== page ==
Thanks to Harper Collins UK for sending me an ARC of this title, for review purposes...
Beth and Adam have parted ways. Not in an amicable way either. Beth discovers Adam has cheated on her, for the second time, and has had enough. Their daughter Meg, is away at University and Beth just cannot take the lies and deceit anymore. She struggles to move on from their break-up as she doesn't know herself as a single unit, just as a wife and a mother. Rattling around her marital home, she wonders if, by kicking Adam out, has she done the right thing. Was a it a knee jerk reaction to his affair? Can she forgive and forget? Can she manage without him?
Adam, meanwhile, is struggling to come to terms with the break-up himself. The novelty of a younger woman, sex on tap and a bachelor life is not as appealing as one would think. He misses the home comforts and the magnitude of his dalliance is swallowing him up. Things are even about to get worse, as an unexpected phone call causes more secrets to come to the surface, and spill into his life. Things couldn't get worse, or could they?
Fionnuala Kearney has written a novel that began so realistically that I felt I was right there beside Beth, almost immediately. The writing is so subtle that you find yourself lost in the world of this family from beginning to end. Beth seems to be a representation of a large percent of women over forty, who have done the major child rearing, picked the dream home and decorated it to within an inch of its life, all while supporting their husbands in a quasi cheer-leading way. A stay at home mother who has a hobby or a 'calling' (in this case, song writing), which occasionally brings home some money, means that Beth has been cocooned in this suburban world, with a kind of separation from reality. Firmly convinced of her husband's adoration, she never suspects he would play away from home again and her world shatters in one foul swoop. Their daughter, nineteen year old Meg, is also devastated by her father's infidelity and she lays on the guilt trip in a heavy handed way. Also gunning for Adam's demise is Karen, Beth's best friend and confident throughout the whole ordeal. Even Adam's younger brother, Ben, is horrified at his sibling's behaviour. All in all, Adam is not popular. With anyone. While we read of his feeling lost and alone, it is hard to feel any sympathy for the creator of his own hard luck.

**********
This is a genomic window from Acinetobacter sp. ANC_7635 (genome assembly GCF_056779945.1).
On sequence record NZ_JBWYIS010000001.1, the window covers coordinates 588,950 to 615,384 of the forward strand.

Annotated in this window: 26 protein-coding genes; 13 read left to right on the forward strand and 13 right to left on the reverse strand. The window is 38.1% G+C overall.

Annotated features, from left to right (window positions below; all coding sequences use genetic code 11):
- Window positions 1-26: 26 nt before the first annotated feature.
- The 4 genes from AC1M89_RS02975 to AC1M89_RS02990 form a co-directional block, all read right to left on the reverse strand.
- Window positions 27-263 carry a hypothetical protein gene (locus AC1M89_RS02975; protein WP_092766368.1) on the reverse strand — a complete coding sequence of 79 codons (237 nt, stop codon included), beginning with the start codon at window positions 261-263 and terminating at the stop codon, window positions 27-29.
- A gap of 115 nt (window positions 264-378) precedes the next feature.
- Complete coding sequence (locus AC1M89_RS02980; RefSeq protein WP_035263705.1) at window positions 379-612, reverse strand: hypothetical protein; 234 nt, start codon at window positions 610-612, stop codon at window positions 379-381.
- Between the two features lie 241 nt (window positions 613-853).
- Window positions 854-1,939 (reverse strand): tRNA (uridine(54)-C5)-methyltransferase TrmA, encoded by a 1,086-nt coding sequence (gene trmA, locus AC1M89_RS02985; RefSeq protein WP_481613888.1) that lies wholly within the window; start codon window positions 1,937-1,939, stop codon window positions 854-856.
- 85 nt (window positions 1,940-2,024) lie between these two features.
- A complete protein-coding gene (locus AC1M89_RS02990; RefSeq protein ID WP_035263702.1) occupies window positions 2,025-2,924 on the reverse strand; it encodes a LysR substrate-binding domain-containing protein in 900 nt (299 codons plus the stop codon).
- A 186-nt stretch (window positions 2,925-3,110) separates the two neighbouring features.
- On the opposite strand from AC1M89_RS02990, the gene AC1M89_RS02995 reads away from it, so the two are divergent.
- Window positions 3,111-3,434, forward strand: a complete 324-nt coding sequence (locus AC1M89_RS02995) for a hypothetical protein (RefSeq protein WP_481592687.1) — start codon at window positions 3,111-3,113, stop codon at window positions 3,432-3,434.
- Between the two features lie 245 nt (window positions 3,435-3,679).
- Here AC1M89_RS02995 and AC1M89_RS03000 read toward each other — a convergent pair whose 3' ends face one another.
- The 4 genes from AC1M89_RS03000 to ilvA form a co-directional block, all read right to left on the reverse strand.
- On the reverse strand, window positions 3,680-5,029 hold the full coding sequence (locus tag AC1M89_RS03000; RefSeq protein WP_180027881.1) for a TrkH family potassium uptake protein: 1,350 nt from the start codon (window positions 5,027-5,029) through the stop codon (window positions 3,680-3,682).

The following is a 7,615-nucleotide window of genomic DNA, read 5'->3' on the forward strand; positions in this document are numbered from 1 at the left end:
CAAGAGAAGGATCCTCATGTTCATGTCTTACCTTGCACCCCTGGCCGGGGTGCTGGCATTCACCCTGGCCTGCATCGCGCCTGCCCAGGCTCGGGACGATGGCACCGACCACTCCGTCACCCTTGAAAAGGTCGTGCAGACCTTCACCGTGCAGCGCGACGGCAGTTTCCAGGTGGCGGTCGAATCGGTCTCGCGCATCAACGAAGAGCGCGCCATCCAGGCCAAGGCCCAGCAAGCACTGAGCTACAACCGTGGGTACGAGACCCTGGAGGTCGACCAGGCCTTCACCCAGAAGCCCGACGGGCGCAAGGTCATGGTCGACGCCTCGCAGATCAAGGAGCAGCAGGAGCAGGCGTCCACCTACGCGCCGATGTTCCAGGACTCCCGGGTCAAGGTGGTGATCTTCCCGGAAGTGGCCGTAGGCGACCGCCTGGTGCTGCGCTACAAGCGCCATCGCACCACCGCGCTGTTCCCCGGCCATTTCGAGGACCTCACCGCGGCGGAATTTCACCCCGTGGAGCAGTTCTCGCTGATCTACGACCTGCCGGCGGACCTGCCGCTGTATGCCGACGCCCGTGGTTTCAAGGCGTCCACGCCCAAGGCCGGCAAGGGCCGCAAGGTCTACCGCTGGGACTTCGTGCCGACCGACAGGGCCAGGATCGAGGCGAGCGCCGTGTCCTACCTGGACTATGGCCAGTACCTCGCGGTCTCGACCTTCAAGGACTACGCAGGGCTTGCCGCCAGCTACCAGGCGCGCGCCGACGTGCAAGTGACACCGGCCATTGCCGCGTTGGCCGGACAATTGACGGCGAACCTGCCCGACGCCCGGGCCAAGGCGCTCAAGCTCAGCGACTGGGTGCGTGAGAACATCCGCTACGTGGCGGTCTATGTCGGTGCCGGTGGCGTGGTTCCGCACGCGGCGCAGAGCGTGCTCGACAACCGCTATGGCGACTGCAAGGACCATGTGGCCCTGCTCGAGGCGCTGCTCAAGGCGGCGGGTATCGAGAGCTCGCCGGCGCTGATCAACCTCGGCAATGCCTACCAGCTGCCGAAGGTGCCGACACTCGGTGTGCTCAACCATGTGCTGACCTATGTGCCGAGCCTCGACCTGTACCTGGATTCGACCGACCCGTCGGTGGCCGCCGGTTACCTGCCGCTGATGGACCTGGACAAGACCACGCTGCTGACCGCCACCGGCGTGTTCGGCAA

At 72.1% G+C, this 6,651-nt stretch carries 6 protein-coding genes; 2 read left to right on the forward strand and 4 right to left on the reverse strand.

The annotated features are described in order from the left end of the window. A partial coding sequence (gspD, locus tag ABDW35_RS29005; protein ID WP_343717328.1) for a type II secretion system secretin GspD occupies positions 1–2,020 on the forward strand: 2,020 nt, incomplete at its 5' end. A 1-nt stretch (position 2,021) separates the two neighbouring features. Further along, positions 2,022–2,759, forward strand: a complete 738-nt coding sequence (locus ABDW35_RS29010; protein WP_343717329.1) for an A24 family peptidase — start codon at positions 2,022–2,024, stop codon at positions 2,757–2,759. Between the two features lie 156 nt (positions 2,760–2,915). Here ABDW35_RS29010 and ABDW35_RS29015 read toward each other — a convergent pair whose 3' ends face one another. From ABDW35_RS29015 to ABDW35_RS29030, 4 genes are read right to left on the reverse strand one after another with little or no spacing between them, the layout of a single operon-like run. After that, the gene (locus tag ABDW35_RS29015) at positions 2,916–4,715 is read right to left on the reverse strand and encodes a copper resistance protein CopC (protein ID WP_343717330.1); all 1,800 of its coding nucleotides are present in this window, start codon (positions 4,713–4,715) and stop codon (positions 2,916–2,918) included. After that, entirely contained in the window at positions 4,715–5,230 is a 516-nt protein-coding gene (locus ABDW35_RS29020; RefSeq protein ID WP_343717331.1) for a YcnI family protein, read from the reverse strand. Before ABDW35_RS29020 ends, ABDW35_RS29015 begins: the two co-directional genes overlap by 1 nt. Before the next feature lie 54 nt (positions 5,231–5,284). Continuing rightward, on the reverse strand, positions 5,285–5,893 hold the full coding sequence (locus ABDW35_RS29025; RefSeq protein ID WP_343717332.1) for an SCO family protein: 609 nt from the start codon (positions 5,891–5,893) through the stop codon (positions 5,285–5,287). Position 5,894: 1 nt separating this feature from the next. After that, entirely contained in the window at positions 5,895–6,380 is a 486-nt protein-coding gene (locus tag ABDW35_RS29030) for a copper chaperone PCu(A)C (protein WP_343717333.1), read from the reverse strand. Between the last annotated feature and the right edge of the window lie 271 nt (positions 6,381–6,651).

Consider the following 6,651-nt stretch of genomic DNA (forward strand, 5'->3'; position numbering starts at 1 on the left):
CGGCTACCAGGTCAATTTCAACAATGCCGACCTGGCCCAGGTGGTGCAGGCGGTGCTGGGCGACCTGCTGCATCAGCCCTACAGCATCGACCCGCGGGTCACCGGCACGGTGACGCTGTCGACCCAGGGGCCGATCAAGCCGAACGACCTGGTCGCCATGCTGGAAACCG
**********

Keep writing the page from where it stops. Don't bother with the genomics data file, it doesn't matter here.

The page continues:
All through the book, there are little clues to a more uneven past than Beth could imagine. Like chinks of light through uneven floorboards, there is enough to warrant further investigation into the murky darkness, but with the knowledge that you may not like what you find.
Secrets and lies. Who are they usually to protect? The liar, or the people who trust them?
This debut caused me to basically miss a whole day with my family. I knew by the third page that I was hooked and that there was no point in putting it down. I read straight through, until my eyes were unable to fight the good fight anymore, but only with the knowledge that it was the weekend and I could pick up the baton nice and early the next day.
A clever look at human nature, the differences between men and women and the dynamics of the 'average' family. We all have boxes in the attic, labelled and forgotten. How many of us have secrets that we hope remained labelled and forgotten? More, I expect, that you would think...
Highly recommended. Ideal for fans of Jojo Moyes and Diane Chamberlain.
You, Me & Other People is published by HarperCollins and will be available in TradePaperBack (Ireland & Export) and ebook format from 26 Feb 2015